Boston Chef Ming Tsai has been a pioneer in the culinary world for years. A former James Beard award winner, he’s also a prolific cookbook author, restaurant owner and host of the Emmy-nominated Simply Ming, the longest-running cooking show on PBS. But perhaps his most impressive achievement has been using his culinary talents to pay it forward.
Despite the unprecedented challenges 2020 brought to the restaurant industry, Tsai has managed to find a silver lining in the chaos. For the last several months, he’s been on a mission to give back and spread kindness amongst the Greater Boston community.
After his wife was diagnosed with Stage 4 lung cancer in 2017, Tsai put together an easy-to-prepare yet savory meal option that catered to her new vegan diet. Rooted in the belief that food is medicine, Tsai created MingsBings, vegan, veggie-filled patties made of eight superfoods. With each purchase, he contributes a share of its profits to the Dana Farber Cancer Institute and Family Reach, a charity that provides a financial lifeline to families fighting cancer.
MingsBings have played a vital role in Tsai’s latest plan to inspire others. During the week of Thanksgiving, he surprised five local families in Massachusetts with a gourmet pop-up restaurant experience in their front yards. The featured menu item was, of course, MingsBings. Chef Tsai calls this initiative “Bing Dong Dine,” playing off the childhood prank, “Ding Dong Ditch,” but with a kindness spin. His goal is to spread joy and bring a fun dining experience to deserving families in Massachusetts.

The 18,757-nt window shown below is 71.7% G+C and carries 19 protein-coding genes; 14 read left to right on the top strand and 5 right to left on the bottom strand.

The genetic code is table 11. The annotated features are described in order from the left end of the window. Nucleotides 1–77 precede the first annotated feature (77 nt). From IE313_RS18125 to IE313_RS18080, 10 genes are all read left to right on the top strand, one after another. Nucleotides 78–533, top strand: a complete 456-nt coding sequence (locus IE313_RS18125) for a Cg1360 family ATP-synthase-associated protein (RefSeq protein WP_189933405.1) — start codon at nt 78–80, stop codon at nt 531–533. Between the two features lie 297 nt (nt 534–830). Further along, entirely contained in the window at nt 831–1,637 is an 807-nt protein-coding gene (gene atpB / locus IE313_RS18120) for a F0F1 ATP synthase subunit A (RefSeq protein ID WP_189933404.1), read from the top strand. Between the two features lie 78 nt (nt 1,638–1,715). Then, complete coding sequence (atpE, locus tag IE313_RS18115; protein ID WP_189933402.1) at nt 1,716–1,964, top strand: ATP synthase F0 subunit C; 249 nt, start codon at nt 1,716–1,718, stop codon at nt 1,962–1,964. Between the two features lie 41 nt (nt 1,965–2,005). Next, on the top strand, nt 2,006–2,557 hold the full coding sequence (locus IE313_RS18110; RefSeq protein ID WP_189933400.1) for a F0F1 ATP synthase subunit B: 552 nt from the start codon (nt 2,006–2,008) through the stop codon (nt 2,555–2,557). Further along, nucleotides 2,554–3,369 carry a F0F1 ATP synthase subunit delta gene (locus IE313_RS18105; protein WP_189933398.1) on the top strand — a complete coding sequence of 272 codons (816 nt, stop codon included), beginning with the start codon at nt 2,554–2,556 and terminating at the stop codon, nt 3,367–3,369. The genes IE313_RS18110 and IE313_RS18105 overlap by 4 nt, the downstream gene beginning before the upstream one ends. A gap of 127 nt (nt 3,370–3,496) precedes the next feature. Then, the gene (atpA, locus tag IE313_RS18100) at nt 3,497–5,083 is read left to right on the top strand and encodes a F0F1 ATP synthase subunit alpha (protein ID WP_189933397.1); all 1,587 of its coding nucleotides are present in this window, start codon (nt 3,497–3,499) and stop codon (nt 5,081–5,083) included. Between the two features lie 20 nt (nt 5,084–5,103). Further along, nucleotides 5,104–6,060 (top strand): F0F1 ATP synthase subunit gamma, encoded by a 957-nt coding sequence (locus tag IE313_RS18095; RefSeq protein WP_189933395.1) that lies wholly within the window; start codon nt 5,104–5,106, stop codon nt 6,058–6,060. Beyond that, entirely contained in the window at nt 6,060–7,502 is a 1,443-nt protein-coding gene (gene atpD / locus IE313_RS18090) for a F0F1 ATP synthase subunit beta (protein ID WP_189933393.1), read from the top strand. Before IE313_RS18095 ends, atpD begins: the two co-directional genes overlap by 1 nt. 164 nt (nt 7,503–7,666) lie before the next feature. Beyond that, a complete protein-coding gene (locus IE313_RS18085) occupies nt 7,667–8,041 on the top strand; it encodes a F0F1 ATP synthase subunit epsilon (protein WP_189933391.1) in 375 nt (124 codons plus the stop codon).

For his first Bing Dong Dine, he surprised a family in Chelmsford, MA, whose five-year-old daughter was diagnosed with acute lymphoblastic leukemia in 2018. He then surprised a pediatric ICU nurse, a 10-year-old cancer patient in the maintenance stage of treatment, and two gentlemen who started an organization called Sponsor-A-Basket. This organization has raised money for eight food pantries across the Greater Boston area. He also paid a visit to a lupus patient who recently battled breast cancer. Despite all the difficulties she’s endured, during COVID she’s made more than 1,000 face masks for the Boys and Girls Club as well as for residents of a local nursing home.
Remarks Tsai, “It was an honor to be able to surprise them, cook for them and share their stories.”
And he’s not done. Through social media, he is encouraging others to continue the challenge by dropping off meals, a batch of cookies, or even household items to friends and neighbors using the Instagram hashtag #DingDongDitchRemix. There’s also a printable note on the MingsBings website to include with your drop off.
In the words of Chef Tsai: “Let’s get the kindness curve steeper than the COVID curve.”
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